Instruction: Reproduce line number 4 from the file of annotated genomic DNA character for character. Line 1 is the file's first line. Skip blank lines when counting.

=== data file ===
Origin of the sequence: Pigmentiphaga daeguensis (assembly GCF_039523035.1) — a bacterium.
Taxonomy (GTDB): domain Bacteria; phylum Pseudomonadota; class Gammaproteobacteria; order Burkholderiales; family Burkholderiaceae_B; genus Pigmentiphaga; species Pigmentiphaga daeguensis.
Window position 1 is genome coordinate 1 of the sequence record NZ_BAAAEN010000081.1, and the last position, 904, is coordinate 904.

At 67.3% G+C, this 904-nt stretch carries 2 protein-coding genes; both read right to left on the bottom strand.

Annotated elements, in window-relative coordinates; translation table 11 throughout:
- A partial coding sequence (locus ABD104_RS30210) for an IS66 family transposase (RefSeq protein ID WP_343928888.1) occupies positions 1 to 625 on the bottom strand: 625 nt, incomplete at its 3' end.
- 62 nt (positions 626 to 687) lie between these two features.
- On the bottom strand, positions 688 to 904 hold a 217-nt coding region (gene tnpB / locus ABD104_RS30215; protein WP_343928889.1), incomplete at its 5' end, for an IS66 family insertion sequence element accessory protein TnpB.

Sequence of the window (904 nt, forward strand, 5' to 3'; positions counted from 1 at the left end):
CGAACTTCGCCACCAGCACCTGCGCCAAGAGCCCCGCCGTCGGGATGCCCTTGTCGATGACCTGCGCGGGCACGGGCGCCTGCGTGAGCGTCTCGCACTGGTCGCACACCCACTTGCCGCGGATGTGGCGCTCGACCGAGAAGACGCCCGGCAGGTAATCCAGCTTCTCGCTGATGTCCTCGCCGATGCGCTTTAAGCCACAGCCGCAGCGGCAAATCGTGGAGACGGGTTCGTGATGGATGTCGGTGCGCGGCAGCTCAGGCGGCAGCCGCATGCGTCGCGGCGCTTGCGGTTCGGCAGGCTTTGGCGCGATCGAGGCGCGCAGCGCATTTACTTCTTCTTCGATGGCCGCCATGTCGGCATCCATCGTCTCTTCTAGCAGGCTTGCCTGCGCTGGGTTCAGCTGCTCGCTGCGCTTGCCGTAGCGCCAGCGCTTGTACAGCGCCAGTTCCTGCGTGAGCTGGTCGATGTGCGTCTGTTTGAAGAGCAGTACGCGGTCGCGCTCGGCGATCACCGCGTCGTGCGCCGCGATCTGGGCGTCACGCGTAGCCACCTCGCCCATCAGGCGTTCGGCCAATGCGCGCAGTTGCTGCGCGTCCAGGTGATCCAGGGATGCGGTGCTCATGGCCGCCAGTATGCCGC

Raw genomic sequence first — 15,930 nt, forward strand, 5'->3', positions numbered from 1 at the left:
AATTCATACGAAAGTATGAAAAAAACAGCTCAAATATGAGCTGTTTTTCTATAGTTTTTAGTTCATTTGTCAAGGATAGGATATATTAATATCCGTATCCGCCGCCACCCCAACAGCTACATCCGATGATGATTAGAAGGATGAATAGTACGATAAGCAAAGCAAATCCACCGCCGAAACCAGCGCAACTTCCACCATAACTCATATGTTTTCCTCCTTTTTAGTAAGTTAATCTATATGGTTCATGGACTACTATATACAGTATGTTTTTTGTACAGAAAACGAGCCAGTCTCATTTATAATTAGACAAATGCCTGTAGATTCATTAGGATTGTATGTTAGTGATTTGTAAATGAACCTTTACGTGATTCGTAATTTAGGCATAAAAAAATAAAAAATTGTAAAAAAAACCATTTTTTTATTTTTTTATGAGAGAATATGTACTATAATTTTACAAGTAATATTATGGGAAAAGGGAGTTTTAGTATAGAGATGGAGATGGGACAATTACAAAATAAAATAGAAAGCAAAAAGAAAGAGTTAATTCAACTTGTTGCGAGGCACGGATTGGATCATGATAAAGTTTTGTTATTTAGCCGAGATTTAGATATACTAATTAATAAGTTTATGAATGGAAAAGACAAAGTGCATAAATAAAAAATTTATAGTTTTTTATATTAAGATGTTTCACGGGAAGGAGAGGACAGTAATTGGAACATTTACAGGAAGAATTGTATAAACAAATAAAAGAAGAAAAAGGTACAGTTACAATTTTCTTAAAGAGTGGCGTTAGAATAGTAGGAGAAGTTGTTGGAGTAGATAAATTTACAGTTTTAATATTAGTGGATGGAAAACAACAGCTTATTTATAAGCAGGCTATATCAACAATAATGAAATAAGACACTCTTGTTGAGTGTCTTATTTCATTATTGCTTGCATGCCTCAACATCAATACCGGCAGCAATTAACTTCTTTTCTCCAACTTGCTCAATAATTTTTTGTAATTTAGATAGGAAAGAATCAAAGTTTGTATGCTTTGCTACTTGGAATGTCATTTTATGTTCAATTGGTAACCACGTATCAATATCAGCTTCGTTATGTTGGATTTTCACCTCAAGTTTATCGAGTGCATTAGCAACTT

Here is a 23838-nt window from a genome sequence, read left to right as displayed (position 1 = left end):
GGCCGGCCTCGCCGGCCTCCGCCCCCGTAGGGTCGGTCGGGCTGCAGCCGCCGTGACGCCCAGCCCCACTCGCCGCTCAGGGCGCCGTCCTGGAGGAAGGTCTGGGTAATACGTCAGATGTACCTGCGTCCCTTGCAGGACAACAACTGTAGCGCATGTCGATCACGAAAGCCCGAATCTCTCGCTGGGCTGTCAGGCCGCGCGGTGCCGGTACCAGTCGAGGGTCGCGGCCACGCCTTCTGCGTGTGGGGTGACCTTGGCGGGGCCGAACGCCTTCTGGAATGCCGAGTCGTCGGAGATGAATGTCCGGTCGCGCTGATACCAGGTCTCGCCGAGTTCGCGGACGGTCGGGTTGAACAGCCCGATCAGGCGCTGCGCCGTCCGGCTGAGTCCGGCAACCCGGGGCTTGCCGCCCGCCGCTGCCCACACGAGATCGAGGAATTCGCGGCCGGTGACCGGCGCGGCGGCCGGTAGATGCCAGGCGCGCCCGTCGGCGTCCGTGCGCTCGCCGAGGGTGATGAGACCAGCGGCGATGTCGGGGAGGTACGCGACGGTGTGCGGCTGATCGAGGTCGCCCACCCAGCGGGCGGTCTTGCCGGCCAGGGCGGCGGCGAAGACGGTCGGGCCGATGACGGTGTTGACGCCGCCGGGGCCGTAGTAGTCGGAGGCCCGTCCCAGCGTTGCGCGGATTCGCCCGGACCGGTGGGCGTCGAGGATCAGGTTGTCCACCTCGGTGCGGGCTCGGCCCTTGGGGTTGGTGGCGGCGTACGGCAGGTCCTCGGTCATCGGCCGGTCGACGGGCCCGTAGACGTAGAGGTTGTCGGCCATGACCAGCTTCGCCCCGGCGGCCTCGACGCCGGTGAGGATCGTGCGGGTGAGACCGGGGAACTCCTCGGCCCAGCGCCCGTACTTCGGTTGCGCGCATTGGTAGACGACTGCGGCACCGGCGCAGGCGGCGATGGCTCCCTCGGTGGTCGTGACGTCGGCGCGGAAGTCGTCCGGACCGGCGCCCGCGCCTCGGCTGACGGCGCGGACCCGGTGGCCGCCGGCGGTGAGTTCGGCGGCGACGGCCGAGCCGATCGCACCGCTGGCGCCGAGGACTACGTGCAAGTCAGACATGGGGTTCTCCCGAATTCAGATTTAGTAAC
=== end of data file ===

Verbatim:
At 67.3% G+C, this 904-nt stretch carries 2 protein-coding genes; both read right to left on the bottom strand.